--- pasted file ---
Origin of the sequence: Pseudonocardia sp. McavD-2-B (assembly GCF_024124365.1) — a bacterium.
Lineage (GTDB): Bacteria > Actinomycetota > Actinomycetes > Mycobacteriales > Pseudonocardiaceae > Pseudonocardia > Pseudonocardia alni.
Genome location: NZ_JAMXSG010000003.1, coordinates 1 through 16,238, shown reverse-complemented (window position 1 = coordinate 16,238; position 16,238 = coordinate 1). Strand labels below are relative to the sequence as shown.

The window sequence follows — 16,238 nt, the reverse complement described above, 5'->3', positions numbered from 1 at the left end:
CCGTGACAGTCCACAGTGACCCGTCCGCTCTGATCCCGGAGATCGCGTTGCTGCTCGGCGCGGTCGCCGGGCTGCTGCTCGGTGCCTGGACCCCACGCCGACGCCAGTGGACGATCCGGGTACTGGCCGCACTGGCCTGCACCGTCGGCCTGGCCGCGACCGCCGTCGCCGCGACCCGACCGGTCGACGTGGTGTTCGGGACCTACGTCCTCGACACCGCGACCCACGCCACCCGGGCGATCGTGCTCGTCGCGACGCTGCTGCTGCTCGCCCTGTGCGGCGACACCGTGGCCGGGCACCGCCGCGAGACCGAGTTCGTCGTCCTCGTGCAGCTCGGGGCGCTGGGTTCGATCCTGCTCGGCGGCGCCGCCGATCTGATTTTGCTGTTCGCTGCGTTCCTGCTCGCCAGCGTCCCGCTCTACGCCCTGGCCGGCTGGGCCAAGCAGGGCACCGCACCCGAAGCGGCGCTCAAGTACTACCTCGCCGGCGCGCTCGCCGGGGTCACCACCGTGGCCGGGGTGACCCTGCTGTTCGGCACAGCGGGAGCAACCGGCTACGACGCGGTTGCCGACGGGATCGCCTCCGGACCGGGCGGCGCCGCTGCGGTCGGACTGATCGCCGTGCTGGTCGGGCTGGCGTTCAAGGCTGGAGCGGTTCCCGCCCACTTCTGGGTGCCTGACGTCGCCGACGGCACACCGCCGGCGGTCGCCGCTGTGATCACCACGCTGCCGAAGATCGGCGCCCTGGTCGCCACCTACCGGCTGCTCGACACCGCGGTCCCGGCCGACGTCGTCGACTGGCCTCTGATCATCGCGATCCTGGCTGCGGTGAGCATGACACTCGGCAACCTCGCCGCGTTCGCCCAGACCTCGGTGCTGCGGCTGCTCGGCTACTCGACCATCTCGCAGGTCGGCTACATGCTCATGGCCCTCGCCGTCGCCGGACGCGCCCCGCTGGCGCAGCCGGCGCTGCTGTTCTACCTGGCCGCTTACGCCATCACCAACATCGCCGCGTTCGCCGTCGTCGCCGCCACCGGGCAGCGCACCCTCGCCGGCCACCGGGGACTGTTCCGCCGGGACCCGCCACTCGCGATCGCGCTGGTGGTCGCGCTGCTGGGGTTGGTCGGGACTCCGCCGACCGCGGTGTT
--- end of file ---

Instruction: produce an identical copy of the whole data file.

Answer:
Origin of the sequence: Pseudonocardia sp. McavD-2-B (assembly GCF_024124365.1) — a bacterium.
Lineage (GTDB): Bacteria > Actinomycetota > Actinomycetes > Mycobacteriales > Pseudonocardiaceae > Pseudonocardia > Pseudonocardia alni.
Genome location: NZ_JAMXSG010000003.1, coordinates 1 through 16,238, shown reverse-complemented (window position 1 = coordinate 16,238; position 16,238 = coordinate 1). Strand labels below are relative to the sequence as shown.

The window sequence follows — 16,238 nt, the reverse complement described above, 5'->3', positions numbered from 1 at the left end:
CCGTGACAGTCCACAGTGACCCGTCCGCTCTGATCCCGGAGATCGCGTTGCTGCTCGGCGCGGTCGCCGGGCTGCTGCTCGGTGCCTGGACCCCACGCCGACGCCAGTGGACGATCCGGGTACTGGCCGCACTGGCCTGCACCGTCGGCCTGGCCGCGACCGCCGTCGCCGCGACCCGACCGGTCGACGTGGTGTTCGGGACCTACGTCCTCGACACCGCGACCCACGCCACCCGGGCGATCGTGCTCGTCGCGACGCTGCTGCTGCTCGCCCTGTGCGGCGACACCGTGGCCGGGCACCGCCGCGAGACCGAGTTCGTCGTCCTCGTGCAGCTCGGGGCGCTGGGTTCGATCCTGCTCGGCGGCGCCGCCGATCTGATTTTGCTGTTCGCTGCGTTCCTGCTCGCCAGCGTCCCGCTCTACGCCCTGGCCGGCTGGGCCAAGCAGGGCACCGCACCCGAAGCGGCGCTCAAGTACTACCTCGCCGGCGCGCTCGCCGGGGTCACCACCGTGGCCGGGGTGACCCTGCTGTTCGGCACAGCGGGAGCAACCGGCTACGACGCGGTTGCCGACGGGATCGCCTCCGGACCGGGCGGCGCCGCTGCGGTCGGACTGATCGCCGTGCTGGTCGGGCTGGCGTTCAAGGCTGGAGCGGTTCCCGCCCACTTCTGGGTGCCTGACGTCGCCGACGGCACACCGCCGGCGGTCGCCGCTGTGATCACCACGCTGCCGAAGATCGGCGCCCTGGTCGCCACCTACCGGCTGCTCGACACCGCGGTCCCGGCCGACGTCGTCGACTGGCCTCTGATCATCGCGATCCTGGCTGCGGTGAGCATGACACTCGGCAACCTCGCCGCGTTCGCCCAGACCTCGGTGCTGCGGCTGCTCGGCTACTCGACCATCTCGCAGGTCGGCTACATGCTCATGGCCCTCGCCGTCGCCGGACGCGCCCCGCTGGCGCAGCCGGCGCTGCTGTTCTACCTGGCCGCTTACGCCATCACCAACATCGCCGCGTTCGCCGTCGTCGCCGCCACCGGGCAGCGCACCCTCGCCGGCCACCGGGGACTGTTCCGCCGGGACCCGCCACTCGCGATCGCGCTGGTGGTCGCGCTGCTGGGGTTGGTCGGGACTCCGCCGACCGCGGTGTT